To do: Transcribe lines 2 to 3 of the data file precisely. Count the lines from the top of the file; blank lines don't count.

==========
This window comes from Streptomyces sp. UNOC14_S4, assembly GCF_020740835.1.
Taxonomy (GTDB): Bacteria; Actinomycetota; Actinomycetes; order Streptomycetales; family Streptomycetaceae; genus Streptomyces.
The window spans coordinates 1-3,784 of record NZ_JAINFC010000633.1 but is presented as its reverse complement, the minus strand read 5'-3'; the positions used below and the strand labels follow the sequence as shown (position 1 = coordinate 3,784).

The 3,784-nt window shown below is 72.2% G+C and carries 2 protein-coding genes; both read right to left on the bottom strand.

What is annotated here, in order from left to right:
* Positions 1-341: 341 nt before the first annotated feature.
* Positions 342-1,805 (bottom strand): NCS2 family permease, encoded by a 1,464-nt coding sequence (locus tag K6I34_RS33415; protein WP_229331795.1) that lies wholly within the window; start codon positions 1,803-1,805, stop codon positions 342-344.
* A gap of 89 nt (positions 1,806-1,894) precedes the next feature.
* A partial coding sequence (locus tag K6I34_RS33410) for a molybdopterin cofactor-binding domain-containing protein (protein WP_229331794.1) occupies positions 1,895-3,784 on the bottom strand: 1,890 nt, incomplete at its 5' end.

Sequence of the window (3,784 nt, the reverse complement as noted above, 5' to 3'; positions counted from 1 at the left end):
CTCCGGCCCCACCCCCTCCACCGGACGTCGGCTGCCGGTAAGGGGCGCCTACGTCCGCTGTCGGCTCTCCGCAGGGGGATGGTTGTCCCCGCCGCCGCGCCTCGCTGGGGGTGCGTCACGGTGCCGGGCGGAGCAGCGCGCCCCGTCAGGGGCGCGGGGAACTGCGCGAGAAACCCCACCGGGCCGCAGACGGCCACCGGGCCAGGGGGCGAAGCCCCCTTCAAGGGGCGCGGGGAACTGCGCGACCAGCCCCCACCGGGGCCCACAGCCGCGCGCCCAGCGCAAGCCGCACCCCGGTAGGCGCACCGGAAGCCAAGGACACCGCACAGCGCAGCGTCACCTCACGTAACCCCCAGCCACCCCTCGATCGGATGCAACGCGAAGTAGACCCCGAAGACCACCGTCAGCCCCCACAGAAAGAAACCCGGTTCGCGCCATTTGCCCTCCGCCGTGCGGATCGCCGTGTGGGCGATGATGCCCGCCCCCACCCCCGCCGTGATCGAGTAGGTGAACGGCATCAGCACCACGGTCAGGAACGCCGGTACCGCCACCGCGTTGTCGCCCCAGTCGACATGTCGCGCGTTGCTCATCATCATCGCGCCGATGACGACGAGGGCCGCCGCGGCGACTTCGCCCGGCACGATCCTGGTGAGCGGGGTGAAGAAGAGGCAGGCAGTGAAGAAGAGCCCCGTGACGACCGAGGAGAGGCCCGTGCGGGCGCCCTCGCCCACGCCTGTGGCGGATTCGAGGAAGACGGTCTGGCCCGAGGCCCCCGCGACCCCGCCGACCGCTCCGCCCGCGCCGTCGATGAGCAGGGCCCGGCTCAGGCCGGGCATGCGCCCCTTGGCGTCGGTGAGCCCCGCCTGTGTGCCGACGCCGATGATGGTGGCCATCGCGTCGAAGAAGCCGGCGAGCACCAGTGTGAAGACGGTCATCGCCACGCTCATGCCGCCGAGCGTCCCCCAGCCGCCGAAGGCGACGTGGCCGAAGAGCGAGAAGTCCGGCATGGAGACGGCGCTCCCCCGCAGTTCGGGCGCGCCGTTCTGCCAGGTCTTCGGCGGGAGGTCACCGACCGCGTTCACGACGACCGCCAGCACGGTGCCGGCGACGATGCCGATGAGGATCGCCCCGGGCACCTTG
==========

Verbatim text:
Taxonomy (GTDB): Bacteria; Actinomycetota; Actinomycetes; order Streptomycetales; family Streptomycetaceae; genus Streptomyces.
The window spans coordinates 1-3,784 of record NZ_JAINFC010000633.1 but is presented as its reverse complement, the minus strand read 5'-3'; the positions used below and the strand labels follow the sequence as shown (position 1 = coordinate 3,784).